2019 Cutis

12. Long-term management of moderate-to-severe atopic dermatitis with dupilumab and concomitant topical corticosteroids (LIBERTY AD CHRONOS): a 1-year, randomised, double-blinded, placebo-controlled, phase 3 trial. (PubMed)

Long-term management of moderate-to-severe atopic dermatitis with dupilumab and concomitant topical corticosteroids (LIBERTY AD CHRONOS): a 1-year, randomised, double-blinded, placebo-controlled, phase 3 trial. Dupilumab (an anti-interleukin-4-receptor-α monoclonal antibody) blocks signalling of interleukin 4 and interleukin 13, type 2/Th2 cytokines implicated in numerous allergic diseases ranging from asthma to atopic dermatitis. Previous 16-week monotherapy studies showed that dupilumab (...) substantially improved signs and symptoms of moderate-to-severe atopic dermatitis with acceptable safety, validating the crucial role of interleukin 4 and interleukin 13 in atopic dermatitis pathogenesis. We aimed to evaluate the long-term efficacy and safety of dupilumab with medium-potency topical corticosteroids versus placebo with topical corticosteroids in adults with moderate-to-severe atopic dermatitis.In this 1-year, randomised, double-blinded, placebo-controlled, phase 3 study (LIBERTY AD CHRONOS

2017 Lancet

13. Association Between Topical Corticosteroid Use and Type 2 Diabetes in Two European Population-Based Adult Cohorts. (PubMed)

Association Between Topical Corticosteroid Use and Type 2 Diabetes in Two European Population-Based Adult Cohorts. Topical corticosteroids (CSs) are commonly used to treat inflammatory skin conditions including eczema and psoriasis. Although topical CS package inserts describe hyperglycemia and glycosuria as adverse drug reactions, it is unclear whether topical CS use in real life is also associated with an increased risk of type 2 diabetes (T2D).Two matched case-control studies and one cohort (...) study were conducted using routinely collected health care data from Denmark and the U.K. A total of 115,218 and 54,944 adults were identified as case subjects with new-onset T2D in the Danish and U.K. case-control study, respectively. For the Danish cohort study, 2,689,473 adults were included. The main exposure was topical CSs, and the outcome was incident T2D.Topical CS was significantly associated with T2D in the Danish (adjusted odds ratio [OR] 1.35 [95% CI 1.33-1.38]) and U.K. (adjusted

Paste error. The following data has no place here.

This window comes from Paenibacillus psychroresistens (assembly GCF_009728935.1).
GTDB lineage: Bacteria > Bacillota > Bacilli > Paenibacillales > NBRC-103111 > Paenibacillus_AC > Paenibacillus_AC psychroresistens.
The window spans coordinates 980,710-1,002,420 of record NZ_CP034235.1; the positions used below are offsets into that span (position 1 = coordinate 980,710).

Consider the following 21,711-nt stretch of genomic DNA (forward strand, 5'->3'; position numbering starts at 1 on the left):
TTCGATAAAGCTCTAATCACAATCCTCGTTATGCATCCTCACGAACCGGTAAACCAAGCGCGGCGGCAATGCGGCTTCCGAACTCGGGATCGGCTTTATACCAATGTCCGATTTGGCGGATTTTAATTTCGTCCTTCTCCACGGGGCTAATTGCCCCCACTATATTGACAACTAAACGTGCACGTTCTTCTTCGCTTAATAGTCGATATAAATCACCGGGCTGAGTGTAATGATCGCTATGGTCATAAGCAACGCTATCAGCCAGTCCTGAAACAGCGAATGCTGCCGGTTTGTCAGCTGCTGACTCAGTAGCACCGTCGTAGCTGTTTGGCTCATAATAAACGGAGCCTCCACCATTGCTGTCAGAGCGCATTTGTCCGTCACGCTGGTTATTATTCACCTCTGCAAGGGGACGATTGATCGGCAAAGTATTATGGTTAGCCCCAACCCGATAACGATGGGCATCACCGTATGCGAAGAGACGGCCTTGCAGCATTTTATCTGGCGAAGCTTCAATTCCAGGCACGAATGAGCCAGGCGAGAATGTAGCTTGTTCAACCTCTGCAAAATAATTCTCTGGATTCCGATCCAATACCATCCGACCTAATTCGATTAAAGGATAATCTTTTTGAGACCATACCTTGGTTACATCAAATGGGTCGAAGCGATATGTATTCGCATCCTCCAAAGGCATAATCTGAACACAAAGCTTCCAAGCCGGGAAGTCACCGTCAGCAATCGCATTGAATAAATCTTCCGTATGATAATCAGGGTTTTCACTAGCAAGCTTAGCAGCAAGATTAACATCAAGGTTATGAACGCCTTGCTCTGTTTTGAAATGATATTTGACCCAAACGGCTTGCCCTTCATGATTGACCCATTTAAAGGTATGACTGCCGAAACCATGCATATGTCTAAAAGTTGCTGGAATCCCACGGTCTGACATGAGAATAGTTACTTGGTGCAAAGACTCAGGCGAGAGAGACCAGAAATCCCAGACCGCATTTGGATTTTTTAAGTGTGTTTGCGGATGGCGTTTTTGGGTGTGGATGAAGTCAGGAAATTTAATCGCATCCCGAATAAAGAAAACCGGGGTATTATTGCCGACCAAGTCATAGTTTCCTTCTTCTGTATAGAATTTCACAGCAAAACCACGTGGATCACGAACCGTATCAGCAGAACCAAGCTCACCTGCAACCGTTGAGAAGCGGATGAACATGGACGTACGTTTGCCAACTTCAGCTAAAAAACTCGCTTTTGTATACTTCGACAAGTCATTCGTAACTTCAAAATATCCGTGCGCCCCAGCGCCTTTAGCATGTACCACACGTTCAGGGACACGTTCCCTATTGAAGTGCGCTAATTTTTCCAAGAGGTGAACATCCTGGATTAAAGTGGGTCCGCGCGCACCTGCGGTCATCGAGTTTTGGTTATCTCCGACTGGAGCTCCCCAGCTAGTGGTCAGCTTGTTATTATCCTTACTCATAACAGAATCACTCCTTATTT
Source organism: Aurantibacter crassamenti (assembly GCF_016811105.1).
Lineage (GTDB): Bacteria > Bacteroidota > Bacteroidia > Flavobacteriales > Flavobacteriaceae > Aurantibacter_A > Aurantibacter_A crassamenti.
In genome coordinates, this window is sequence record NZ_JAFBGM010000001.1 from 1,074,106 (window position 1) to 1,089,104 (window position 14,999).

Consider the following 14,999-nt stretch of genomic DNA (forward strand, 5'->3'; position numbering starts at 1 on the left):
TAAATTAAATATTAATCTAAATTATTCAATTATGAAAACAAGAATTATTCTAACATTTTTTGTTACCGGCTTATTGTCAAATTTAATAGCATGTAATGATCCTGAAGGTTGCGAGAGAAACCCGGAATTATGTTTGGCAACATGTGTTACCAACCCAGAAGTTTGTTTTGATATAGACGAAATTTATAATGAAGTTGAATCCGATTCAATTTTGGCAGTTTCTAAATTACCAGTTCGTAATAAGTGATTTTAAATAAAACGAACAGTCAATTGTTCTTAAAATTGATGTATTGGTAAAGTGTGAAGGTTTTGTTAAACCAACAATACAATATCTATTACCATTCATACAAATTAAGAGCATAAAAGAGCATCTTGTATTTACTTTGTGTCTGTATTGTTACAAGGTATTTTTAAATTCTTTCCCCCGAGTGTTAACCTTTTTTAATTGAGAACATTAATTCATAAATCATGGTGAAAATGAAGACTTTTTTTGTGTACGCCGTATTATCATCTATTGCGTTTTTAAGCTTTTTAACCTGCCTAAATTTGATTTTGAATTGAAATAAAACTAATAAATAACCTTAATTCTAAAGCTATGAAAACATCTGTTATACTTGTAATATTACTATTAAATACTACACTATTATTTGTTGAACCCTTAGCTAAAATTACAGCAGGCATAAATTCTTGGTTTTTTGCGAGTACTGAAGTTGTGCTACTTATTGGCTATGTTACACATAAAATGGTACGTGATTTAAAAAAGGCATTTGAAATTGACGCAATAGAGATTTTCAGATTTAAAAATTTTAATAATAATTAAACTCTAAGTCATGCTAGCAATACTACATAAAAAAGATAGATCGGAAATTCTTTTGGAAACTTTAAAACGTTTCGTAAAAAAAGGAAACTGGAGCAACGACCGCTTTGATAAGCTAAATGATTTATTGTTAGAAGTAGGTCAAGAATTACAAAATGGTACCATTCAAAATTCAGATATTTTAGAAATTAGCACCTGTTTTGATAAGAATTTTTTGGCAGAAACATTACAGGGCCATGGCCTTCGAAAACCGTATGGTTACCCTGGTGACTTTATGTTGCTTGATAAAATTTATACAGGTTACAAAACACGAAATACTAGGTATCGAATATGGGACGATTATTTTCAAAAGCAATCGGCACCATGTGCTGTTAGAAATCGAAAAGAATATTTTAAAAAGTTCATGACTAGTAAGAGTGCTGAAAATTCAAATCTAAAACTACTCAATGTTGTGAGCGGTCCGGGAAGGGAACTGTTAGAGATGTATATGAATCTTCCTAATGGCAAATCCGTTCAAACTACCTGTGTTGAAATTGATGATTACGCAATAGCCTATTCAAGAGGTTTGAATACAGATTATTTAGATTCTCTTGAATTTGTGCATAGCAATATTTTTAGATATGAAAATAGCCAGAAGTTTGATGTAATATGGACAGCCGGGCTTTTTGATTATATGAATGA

2019 Diabetes Care

14. Systemic allergic dermatitis after patch testing with dibucaine and topical corticosteroids. (PubMed)

Systemic allergic dermatitis after patch testing with dibucaine and topical corticosteroids. Systemic allergic dermatitis arises if an individual sensitised via the skin is exposed to the same allergen or a cross reacting allergen by a different route1 . It is rarely elicited by cutaneous contact with an allergen2 , although transepidermal rechallenge has been reported3 . We report a case of systemic allergic dermatitis caused by patch testing. This article is protected by copyright. All rights

2019 Contact Dermatitis

15. Assessment of Topical Corticosteroid Prescribing, Counseling, and Communication Among Dermatologists and Pharmacists. (PubMed)

Assessment of Topical Corticosteroid Prescribing, Counseling, and Communication Among Dermatologists and Pharmacists. Topical corticosteroids (TCs) are common treatments for many dermatologic conditions. Anecdotal experience and literature suggest that dermatologists and pharmacists differ in their beliefs about TCs and approach to TC counseling, creating the opportunity for patient confusion.To examine interprofessional practice gaps between dermatologists and pharmacists with regard to how

2019 JAMA dermatology (Chicago, Ill.)

16. Topical Corticosteroid Phobia Among Healthcare Professionals Using the TOPICOP Score. (PubMed)